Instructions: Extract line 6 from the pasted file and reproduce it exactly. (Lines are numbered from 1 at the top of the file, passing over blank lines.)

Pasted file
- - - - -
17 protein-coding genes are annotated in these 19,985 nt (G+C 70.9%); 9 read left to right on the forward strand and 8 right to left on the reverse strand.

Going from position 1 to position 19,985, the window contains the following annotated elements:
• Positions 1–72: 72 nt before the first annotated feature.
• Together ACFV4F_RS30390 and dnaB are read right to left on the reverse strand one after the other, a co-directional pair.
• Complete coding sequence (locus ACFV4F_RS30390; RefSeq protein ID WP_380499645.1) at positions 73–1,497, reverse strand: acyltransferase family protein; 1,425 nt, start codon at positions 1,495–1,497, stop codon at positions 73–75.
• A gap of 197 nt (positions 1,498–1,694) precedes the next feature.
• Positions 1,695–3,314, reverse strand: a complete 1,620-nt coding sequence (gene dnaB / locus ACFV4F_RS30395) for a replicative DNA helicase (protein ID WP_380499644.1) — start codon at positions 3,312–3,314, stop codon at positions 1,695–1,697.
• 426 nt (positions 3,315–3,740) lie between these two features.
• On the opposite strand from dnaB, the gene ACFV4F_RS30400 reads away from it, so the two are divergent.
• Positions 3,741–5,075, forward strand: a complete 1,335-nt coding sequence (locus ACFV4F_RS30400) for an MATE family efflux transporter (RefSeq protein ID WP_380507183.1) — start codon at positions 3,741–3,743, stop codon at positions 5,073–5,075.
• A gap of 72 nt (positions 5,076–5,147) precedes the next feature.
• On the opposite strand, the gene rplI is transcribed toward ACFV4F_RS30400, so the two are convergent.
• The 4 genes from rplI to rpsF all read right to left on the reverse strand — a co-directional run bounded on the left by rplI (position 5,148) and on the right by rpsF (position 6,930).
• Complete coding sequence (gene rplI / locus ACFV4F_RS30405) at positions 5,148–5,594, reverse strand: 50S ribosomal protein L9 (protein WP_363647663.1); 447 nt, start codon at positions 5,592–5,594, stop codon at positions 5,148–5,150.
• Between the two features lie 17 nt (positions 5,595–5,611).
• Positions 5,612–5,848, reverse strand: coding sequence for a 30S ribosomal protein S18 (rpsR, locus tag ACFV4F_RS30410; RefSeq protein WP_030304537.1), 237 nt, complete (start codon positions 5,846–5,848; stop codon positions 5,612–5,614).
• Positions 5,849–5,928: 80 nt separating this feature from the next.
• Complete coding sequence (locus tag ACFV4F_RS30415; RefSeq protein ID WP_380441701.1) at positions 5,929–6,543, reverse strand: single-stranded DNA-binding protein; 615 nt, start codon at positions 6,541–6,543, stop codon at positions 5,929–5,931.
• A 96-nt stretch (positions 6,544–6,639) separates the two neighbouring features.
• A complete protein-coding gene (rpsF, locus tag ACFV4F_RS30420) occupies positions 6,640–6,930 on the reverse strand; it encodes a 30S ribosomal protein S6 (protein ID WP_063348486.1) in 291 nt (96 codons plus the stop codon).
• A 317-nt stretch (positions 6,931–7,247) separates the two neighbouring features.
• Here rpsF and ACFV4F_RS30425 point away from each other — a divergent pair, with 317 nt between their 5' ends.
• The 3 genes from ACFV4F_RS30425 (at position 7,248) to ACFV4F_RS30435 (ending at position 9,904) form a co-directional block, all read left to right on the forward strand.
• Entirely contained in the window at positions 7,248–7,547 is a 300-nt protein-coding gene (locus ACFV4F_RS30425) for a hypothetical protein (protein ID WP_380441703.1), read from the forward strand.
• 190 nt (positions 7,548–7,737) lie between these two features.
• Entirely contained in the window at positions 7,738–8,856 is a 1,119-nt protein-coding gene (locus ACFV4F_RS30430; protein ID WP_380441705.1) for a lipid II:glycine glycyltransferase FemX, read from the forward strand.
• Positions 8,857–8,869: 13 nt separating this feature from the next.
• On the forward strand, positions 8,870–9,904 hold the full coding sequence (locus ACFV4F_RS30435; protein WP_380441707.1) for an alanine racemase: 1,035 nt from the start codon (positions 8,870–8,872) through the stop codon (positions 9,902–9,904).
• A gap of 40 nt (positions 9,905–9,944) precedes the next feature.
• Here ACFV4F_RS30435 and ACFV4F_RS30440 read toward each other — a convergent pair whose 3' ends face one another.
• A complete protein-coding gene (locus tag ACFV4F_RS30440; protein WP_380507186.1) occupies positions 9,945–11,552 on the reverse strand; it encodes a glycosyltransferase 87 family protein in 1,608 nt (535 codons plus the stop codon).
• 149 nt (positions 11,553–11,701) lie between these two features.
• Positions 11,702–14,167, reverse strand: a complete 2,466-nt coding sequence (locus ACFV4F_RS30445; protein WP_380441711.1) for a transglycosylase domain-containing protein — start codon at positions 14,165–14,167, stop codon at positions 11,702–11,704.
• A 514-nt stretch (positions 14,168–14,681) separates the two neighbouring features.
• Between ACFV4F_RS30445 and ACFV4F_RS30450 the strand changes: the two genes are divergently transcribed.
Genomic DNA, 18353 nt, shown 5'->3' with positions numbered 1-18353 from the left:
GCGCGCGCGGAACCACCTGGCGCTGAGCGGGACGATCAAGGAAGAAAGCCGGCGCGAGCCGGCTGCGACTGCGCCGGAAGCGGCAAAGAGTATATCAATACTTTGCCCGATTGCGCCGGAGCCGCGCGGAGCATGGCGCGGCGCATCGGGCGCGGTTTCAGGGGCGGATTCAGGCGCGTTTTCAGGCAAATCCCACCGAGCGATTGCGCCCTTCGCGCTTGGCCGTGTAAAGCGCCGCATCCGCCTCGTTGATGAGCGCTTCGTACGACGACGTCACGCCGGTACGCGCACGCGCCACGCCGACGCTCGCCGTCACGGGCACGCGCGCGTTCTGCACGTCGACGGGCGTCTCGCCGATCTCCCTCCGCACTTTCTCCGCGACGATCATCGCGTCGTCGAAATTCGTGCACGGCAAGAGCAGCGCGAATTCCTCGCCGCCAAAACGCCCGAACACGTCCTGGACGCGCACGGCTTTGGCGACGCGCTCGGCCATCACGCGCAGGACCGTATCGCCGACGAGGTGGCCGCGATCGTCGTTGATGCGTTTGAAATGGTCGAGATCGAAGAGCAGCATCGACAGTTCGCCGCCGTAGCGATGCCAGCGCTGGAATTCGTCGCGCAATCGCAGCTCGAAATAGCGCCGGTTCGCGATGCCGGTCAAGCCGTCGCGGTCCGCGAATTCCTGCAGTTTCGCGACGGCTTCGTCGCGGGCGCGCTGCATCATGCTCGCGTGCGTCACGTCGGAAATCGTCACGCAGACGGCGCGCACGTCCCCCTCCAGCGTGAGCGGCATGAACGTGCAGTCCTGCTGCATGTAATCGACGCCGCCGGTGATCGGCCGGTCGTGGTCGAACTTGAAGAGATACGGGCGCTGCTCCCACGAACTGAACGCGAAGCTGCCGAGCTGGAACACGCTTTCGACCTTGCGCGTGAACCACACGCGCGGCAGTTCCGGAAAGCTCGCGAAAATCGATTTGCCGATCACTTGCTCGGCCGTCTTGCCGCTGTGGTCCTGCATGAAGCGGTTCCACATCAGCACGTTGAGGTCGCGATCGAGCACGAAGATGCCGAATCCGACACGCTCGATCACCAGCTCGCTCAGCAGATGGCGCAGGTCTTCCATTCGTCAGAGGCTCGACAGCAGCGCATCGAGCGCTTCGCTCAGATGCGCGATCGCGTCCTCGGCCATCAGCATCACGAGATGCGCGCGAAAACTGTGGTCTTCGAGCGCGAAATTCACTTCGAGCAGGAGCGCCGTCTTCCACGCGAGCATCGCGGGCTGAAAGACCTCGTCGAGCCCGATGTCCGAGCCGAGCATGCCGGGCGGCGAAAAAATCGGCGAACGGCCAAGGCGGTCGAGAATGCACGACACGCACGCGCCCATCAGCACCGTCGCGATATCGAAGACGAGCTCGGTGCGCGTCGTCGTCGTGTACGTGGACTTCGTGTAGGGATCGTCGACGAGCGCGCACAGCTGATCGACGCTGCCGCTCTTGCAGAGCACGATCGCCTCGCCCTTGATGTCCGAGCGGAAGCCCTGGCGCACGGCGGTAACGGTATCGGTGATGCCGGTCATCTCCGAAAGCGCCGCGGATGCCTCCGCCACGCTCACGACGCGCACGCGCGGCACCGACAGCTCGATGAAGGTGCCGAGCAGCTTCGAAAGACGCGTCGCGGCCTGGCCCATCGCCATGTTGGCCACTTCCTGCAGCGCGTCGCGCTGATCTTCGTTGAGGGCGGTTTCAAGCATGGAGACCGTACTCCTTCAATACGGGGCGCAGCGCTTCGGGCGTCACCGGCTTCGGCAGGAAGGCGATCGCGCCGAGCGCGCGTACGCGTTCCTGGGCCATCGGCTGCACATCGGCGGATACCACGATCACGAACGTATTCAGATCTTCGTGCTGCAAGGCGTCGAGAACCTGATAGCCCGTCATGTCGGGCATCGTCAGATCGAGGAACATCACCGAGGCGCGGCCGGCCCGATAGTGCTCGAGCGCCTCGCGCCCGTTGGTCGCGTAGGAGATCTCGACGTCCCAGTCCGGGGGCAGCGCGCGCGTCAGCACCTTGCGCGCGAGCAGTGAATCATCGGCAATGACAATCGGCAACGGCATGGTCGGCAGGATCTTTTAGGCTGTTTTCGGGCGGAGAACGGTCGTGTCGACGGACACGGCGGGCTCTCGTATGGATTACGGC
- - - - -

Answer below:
• A gap of 197 nt (positions 1,498–1,694) precedes the next feature.